Monday, January 16, 2006

I just added a new book to my library, by Barbara Carroll titled American Folk Art Rug Hooking, 18 folk art projects with Rug-Hooking Basics, Tips & Techniques. It's another book in the same vein as Pat Cross' Purely Primitive, Hooked Rugs from Wool, Yarn, and Homespun Scraps and Tara Darr's Wool Rug Hooking, Pillows, Footstools, Rugs. All three of these books would make wonderful gifts for the person who is just beginning their rug hooking adventure. They all offer great color pictures of primtive hooking, interesting information about the history of hooking,and patterns with instructions for hooking. Each of these books works like a visit with an interesting teacher.

Add Deanne Fitzpatrick's book to the pile and maybe these books represent a new trend in the hooking community - a trend away from pre-printed patterns and toward hookers doing more independent work. I would still like to have someone else draw the pattern on the backing for me if I was planning to work on a very complicated pattern - Cumberland Crewel comes to mind - but I'm not likely to ever want to hook that style. I like the idea of beginners starting out right away with drawing their pattern on backing - even if it is a pattern designed by someone else - there is an aspect of owning their own work that is enhanced by doing it all from scratch.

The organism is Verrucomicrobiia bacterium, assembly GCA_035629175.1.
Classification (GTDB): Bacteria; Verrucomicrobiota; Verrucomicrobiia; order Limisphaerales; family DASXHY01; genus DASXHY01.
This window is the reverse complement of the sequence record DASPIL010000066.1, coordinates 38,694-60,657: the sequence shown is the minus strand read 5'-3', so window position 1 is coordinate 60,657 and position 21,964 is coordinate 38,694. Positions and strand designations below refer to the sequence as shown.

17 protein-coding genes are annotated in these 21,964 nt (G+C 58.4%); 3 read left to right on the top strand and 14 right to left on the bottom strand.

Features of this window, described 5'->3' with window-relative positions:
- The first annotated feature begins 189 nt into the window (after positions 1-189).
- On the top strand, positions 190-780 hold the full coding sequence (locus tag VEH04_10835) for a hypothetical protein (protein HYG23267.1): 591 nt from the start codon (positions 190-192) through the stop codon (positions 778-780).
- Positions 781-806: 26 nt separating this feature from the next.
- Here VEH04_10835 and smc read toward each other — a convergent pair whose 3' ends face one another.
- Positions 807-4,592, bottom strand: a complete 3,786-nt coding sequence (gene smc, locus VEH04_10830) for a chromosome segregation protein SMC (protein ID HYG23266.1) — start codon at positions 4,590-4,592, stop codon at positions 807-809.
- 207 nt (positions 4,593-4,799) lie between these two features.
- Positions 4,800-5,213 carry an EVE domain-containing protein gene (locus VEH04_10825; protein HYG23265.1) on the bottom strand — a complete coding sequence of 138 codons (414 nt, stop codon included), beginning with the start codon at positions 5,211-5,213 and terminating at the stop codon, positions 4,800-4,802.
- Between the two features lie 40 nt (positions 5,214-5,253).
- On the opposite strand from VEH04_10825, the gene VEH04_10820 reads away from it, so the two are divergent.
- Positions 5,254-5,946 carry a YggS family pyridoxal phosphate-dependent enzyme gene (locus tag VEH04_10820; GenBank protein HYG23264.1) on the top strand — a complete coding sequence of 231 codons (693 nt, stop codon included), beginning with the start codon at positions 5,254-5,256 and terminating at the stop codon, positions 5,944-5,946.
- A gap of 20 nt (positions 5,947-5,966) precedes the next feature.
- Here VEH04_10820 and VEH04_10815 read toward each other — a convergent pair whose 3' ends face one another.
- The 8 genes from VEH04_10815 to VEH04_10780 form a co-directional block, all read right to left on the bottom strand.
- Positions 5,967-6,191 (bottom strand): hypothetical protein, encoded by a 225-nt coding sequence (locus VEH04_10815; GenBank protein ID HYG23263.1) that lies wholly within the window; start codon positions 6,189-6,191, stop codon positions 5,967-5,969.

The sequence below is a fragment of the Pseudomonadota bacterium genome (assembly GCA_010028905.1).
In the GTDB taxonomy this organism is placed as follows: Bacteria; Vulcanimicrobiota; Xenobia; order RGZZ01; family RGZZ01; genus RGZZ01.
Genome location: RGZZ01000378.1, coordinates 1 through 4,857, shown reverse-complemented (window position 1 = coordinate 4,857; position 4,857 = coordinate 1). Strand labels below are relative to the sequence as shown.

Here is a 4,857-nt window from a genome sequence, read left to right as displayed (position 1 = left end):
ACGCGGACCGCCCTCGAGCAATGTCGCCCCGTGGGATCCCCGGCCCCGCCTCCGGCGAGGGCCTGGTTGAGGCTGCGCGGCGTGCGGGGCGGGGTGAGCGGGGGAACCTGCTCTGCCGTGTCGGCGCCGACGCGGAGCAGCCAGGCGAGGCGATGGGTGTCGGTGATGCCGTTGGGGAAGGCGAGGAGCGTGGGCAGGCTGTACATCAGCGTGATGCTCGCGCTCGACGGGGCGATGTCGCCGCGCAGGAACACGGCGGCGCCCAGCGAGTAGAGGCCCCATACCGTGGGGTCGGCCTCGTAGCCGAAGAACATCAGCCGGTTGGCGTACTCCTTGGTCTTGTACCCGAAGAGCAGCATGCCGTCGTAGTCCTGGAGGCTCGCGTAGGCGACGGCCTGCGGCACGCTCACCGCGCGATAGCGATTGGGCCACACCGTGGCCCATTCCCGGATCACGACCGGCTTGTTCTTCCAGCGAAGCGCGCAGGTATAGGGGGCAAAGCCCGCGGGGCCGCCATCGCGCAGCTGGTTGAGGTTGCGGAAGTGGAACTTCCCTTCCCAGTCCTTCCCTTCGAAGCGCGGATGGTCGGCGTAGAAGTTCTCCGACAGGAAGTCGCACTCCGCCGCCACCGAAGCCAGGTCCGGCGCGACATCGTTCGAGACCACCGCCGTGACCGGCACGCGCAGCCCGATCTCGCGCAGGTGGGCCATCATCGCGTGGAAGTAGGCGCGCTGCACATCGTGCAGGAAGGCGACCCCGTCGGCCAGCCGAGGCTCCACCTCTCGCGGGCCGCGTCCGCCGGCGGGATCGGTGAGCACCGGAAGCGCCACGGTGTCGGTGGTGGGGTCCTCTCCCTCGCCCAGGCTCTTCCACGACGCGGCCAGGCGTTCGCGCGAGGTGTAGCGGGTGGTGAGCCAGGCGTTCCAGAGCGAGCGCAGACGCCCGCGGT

Well, come to think of it, it's really not a new trend at all. There are a lot of the old books that have patterns and instructions for hooking them, too - maybe the new trend is just the really flashy colored pictures - the pictures that cause me to pick up each of those books over and over again, even though I'm not planning to hook any of their patterns.

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